Should the United States back Mauritian sovereignty over the Chagos Archipelagos ?

Thursday, August 6th, 2020
12:00 PM - 1:00 PM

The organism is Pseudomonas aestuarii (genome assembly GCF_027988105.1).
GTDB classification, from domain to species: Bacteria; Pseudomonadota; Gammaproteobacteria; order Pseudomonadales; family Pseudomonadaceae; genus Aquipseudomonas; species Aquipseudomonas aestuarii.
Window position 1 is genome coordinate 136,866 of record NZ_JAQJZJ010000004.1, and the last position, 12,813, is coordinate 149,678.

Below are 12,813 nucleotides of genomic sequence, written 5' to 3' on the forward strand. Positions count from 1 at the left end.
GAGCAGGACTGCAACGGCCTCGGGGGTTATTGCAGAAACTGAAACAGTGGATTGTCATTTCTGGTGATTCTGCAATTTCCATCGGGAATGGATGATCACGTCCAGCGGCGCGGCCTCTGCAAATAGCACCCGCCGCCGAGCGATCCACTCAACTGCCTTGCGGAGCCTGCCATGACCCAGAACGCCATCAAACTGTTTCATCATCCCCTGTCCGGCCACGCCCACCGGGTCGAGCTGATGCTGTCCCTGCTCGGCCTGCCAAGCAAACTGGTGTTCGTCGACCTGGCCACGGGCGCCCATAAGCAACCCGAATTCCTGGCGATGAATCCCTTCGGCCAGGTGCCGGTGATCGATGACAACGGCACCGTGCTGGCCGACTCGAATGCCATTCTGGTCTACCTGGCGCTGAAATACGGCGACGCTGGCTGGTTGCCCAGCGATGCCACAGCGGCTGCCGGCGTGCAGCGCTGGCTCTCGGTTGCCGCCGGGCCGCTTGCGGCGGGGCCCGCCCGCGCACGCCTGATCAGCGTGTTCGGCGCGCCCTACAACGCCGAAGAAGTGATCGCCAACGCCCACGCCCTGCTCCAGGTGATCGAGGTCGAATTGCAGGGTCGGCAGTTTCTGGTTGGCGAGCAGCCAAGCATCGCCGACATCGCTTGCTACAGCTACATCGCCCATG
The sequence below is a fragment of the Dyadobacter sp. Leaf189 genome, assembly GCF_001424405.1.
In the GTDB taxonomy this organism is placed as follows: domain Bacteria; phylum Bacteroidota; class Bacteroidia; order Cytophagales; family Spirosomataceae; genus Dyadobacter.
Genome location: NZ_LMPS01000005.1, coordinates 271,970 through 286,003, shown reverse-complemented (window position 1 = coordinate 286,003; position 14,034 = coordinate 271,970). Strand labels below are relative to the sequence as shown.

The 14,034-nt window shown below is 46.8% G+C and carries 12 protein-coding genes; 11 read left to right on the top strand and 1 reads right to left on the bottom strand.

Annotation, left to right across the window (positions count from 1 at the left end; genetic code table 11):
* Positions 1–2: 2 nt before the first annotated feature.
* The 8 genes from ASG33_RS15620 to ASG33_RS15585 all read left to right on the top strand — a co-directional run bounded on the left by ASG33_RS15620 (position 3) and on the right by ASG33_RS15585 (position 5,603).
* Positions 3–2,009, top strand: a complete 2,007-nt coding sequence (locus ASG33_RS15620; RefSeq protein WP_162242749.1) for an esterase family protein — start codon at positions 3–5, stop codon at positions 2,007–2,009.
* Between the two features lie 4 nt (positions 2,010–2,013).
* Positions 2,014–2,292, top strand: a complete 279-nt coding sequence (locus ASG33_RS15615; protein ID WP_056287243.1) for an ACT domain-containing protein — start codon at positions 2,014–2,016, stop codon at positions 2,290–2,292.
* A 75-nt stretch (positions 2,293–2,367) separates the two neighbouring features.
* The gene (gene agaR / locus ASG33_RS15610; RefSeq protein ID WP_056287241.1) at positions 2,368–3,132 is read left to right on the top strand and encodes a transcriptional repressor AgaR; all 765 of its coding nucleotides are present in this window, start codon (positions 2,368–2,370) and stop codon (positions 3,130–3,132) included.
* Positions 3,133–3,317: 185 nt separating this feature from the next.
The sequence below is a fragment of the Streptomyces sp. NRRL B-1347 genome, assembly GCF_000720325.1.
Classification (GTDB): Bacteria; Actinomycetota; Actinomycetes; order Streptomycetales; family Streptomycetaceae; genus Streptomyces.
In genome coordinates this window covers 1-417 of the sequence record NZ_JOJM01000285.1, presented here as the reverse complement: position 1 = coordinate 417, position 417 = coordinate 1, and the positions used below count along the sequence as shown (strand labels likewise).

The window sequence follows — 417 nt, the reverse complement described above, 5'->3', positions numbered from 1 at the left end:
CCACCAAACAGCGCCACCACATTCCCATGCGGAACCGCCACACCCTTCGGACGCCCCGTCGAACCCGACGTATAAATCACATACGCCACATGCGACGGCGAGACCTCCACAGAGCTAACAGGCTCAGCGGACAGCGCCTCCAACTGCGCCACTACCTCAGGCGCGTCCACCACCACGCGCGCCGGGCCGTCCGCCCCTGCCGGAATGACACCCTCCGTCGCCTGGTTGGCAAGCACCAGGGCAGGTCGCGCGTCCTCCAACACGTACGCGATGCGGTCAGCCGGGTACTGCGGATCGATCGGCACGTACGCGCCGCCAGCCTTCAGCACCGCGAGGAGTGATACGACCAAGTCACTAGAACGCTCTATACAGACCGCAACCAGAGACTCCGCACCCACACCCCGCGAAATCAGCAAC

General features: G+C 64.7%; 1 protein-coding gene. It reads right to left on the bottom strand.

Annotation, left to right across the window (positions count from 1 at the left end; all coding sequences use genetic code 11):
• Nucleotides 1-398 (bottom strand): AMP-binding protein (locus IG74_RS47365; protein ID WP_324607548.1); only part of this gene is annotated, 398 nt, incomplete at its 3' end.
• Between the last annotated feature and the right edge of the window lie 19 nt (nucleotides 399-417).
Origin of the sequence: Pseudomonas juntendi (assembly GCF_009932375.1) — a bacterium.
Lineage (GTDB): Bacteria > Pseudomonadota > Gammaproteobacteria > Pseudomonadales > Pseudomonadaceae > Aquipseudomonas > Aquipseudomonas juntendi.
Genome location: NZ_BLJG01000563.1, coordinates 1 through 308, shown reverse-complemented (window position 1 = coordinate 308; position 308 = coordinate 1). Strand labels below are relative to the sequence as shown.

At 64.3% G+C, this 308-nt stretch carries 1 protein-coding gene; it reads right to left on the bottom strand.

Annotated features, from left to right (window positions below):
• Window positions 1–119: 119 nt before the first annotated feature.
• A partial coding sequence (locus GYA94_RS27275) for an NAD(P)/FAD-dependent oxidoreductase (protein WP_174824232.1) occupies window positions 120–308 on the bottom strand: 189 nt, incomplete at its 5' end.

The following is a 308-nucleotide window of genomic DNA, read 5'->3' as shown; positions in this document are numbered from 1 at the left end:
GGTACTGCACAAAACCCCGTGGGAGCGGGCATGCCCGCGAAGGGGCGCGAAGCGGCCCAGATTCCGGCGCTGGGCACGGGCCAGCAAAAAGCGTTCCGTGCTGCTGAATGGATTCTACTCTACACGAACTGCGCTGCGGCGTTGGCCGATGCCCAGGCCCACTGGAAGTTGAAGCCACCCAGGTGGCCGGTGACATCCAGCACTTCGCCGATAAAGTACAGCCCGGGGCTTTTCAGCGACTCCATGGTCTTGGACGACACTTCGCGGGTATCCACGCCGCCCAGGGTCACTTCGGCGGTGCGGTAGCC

Add to Calendar: Add to Calendar: 2020-08-06 12:00:00 2020-08-06 13:00:00 Should the United States back Mauritian sovereignty over the Chagos Archipelagos ? Event Description In 1965, the United Kingdom split the Chagos Archipelago from Mauritian territory, forcibly removing the entire population after purchasing the land to create the British Indian Ocean Territory. Diego Garcia, the largest island, was then leased to the United States to create a military base to protect American interests in the area. After long-standing promises to turn the archipelago back over failed to materialize,  a 2019 advisory opinion from the International Court of Justice ruled that the Chagos Islands should be handed over to Mauritius in order to complete its decolonization. To date, the United Kingdom has not chosen to comply with the ruling. The lecture will cover the background and legal implications of the Chagos dispute following decisions of the United Nations Convention for the Law of the Sea Tribunal and the International Court of Justice. The conspiracy to depopulate the island as well as the plight of the islanders will also be considered. Finally, the question is asked as to the option faced by the United States for its continued operation of its base on the island of Diego Garcia. The documentary Stealing a Nation provides background information about this lecture. Speaker Information Mr Satyajit Boolell was appointed Director of Public Prosecutions for Mauritius in February 2009 after he had held posts at high levels in the Attorney General’s Office since he joined the public service in September 1986. He has also served as Parliamentary Counsel responsible for the drafting of legislation from 2003 to 2009. Mr Boolell reckons several years of experience as a prosecutor and as a law officer handling appeals before the Mauritian Courts and before the Judicial Committee of the Privy Council. He was made Senior Counsel in 2010. He has represented Government in various negotiations at international level. Mr Boolell has also been called upon by the Commonwealth Secretariat as legal consultant for the drafting of the model law on Competition for small jurisdictions. He has also chaired the drafting Committee for the Harare Scheme on Mutual Assistance in Criminal Matters, which included the drafting of the Model Law on Mutual Legal Assistance in Criminal Matters. Mr Boolell is the present Chairman of the Criminal Law Review set up by the Law Reform Commission of Mauritius, of which he is a member. He is a member of the Executive Committee of the International Association of Prosecutors (IAP). He is the Editor of the Mauritius Criminal Law Review. Mr Boolell is married with three children. He holds a Master’s Degree in Law from King’s College, London and was called to the Bar in the United Kingdom at Lincoln’s Inn in July 1985. As Director of Public Prosecutions, Mr Boolell currently heads an office with approximately 60 law officers responsible for prosecution services in Mauritius.  School of Law School of Law America/New_York public